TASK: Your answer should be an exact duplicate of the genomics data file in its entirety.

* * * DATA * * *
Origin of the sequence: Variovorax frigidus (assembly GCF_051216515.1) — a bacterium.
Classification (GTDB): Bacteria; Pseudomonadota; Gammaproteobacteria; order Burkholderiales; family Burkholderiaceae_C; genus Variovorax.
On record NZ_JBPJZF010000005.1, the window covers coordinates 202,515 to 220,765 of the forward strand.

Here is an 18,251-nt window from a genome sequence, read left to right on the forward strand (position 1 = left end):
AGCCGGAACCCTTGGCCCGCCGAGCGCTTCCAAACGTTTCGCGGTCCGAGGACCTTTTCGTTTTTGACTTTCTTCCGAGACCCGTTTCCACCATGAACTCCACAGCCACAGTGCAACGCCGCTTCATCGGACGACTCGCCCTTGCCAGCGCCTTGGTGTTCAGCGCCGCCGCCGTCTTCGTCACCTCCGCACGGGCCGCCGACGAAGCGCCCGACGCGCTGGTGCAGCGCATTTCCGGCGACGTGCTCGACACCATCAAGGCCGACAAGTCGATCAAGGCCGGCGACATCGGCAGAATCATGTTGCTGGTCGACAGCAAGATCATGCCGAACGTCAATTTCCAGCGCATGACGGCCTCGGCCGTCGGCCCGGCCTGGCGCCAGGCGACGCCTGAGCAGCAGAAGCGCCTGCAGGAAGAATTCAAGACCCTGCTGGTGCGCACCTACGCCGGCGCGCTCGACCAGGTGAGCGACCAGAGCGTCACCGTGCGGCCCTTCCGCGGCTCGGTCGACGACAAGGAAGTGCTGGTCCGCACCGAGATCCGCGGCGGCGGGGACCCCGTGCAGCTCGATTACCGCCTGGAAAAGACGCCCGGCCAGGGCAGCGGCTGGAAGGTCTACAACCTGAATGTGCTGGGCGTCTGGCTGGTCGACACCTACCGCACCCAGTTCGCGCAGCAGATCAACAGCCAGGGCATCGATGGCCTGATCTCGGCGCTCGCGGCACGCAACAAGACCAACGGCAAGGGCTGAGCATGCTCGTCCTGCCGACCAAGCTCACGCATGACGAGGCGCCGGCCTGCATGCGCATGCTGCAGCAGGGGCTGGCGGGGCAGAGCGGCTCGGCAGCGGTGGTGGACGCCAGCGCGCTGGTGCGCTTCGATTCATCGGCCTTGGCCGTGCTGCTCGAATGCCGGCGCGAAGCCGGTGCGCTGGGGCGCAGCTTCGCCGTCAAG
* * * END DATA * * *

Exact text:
Origin of the sequence: Variovorax frigidus (assembly GCF_051216515.1) — a bacterium.
Classification (GTDB): Bacteria; Pseudomonadota; Gammaproteobacteria; order Burkholderiales; family Burkholderiaceae_C; genus Variovorax.
On record NZ_JBPJZF010000005.1, the window covers coordinates 202,515 to 220,765 of the forward strand.

Here is an 18,251-nt window from a genome sequence, read left to right on the forward strand (position 1 = left end):
AGCCGGAACCCTTGGCCCGCCGAGCGCTTCCAAACGTTTCGCGGTCCGAGGACCTTTTCGTTTTTGACTTTCTTCCGAGACCCGTTTCCACCATGAACTCCACAGCCACAGTGCAACGCCGCTTCATCGGACGACTCGCCCTTGCCAGCGCCTTGGTGTTCAGCGCCGCCGCCGTCTTCGTCACCTCCGCACGGGCCGCCGACGAAGCGCCCGACGCGCTGGTGCAGCGCATTTCCGGCGACGTGCTCGACACCATCAAGGCCGACAAGTCGATCAAGGCCGGCGACATCGGCAGAATCATGTTGCTGGTCGACAGCAAGATCATGCCGAACGTCAATTTCCAGCGCATGACGGCCTCGGCCGTCGGCCCGGCCTGGCGCCAGGCGACGCCTGAGCAGCAGAAGCGCCTGCAGGAAGAATTCAAGACCCTGCTGGTGCGCACCTACGCCGGCGCGCTCGACCAGGTGAGCGACCAGAGCGTCACCGTGCGGCCCTTCCGCGGCTCGGTCGACGACAAGGAAGTGCTGGTCCGCACCGAGATCCGCGGCGGCGGGGACCCCGTGCAGCTCGATTACCGCCTGGAAAAGACGCCCGGCCAGGGCAGCGGCTGGAAGGTCTACAACCTGAATGTGCTGGGCGTCTGGCTGGTCGACACCTACCGCACCCAGTTCGCGCAGCAGATCAACAGCCAGGGCATCGATGGCCTGATCTCGGCGCTCGCGGCACGCAACAAGACCAACGGCAAGGGCTGAGCATGCTCGTCCTGCCGACCAAGCTCACGCATGACGAGGCGCCGGCCTGCATGCGCATGCTGCAGCAGGGGCTGGCGGGGCAGAGCGGCTCGGCAGCGGTGGTGGACGCCAGCGCGCTGGTGCGCTTCGATTCATCGGCCTTGGCCGTGCTGCTCGAATGCCGGCGCGAAGCCGGTGCGCTGGGGCGCAGCTTCGCCGTCAAG